JB: Never! Even when everything has seemed to be falling apart, I’ve written.

FBS: Social media is becoming ever more important as a marketing/networking tool in the publishing industry. Do you find keeping up with social media a blessing or a burden?

JB: It’s a love-hate thing. I recognise the value of social media with regard to marketing, and I enjoy feeling part of a writing-related community, but oh, the chunks of time that are lost – writing time, especially.

FBS: What do you wish you’d done differently during your career as an author? Why?

JB: I have few regrets, and it’s hard to know what the outcome would have been if I’d moved away from romances earlier, but I do occasionally reflect on how much the awards of the last few years would have meant to my late parents.

FBS: In Stepping Solo you tell the compelling story of a young schoolboy, Ketso Chilwane, who has been forced into the role of head of his household although still a child himself. While the setting is uniquely South African, the challenges Ketso faces are universal. Yet he refuses to be a victim of the harsh realities that surround him daily: the struggle to earn a living while still at school, the great divide between rich and poor, abuse, sexual promiscuity and violence.

Did you consciously raise real social issues in the novel to help readers identify more closely with the characters, or did these issues flow naturally from plot and characterisation? Why do teens today want to read such gritty books when their own futures are so bleak in reality?

JB: My initial theme for the story was independence (stepping solo) versus valuing yourself enough to ask for help. A visit to Nyongane gave me my setting, and it seemed to me that Ketso’s peers would have certain attitudes and issues of their own.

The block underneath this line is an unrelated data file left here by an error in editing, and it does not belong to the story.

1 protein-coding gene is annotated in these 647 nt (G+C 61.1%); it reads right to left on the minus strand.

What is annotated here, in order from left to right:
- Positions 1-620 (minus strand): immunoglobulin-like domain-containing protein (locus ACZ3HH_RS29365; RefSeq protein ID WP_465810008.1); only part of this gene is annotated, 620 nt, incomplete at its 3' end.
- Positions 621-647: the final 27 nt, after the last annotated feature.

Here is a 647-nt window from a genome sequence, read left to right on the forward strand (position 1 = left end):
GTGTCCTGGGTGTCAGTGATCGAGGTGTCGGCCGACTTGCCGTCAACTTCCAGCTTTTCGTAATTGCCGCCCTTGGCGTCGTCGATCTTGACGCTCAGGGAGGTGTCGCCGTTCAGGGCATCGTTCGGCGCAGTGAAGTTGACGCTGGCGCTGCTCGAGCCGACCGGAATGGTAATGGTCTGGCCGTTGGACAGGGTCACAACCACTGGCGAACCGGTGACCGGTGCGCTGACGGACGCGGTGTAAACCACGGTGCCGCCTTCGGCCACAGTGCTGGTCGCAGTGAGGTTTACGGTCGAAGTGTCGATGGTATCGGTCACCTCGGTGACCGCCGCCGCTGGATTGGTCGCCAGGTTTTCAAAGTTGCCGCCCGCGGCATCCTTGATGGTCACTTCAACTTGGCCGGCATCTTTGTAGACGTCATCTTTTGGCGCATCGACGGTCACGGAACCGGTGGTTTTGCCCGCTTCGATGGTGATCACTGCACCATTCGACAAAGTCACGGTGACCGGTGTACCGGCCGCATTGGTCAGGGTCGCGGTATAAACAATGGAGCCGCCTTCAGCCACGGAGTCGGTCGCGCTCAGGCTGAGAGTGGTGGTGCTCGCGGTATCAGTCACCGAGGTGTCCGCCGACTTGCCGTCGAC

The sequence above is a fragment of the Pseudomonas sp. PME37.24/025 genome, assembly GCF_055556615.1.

I think teens want and possibly need to read about people their own age facing the same challenges as they do.  It’s a way of knowing they’re not alone, and while my stories can be quite dark, I believe they also offer a spark of hope.

FBS: What is your favourite line or passage from Stepping Solo?

JB:  I like the passage that’s quoted on the back of the book: “The lilies seem to flower earlier each year, which frightens me. It’s as if time is contracting and going to run out before I’ve had a chance to achieve all the things I need to. Before I’ve had a chance to be a real person.”

FBS: Where is your personal writing space? How is it conducive to triggering your creative imagination?

JB: My writing room is very bare, so I’m not distracted from what I’m seeing in my imagination. I have a lovely big desk to accommodate my messy mind-maps.

FBS:  In the online ether, I found a lot of information about Jayne Bauling: Author, but very little about Jayne Bauling: Woman. Tell us something about yourself that no one knows.

JB: I knew there had to be one difficult question. All right, there’s a long-running story going on in my head in which I am the all-conquering and gorgeous heroine, never at a loss and adored by all!

FBS: In January 2013, Tafelberg Publishers will be releasing another of your YA novels, Dreaming of Light. Tell us about this story. What else do you have in the pipeline? What’s next for Jayne?

JB: The release date was brought forward to October 2012, and I’m delighted that Dreaming of Light has won the gold prize in the Sanlam Prize for Youth Literature (English). It’s about illegal gold-mining and how our humanity can be lost in the struggle to survive.

What’s next? To keep doing what I do, but trying to do it better.

Some of Jayne Bauling’s work can be purchased here, including e-book downloads of her Mills & Boon stories.

(Author photo by Emil Bosch)

Judy Croome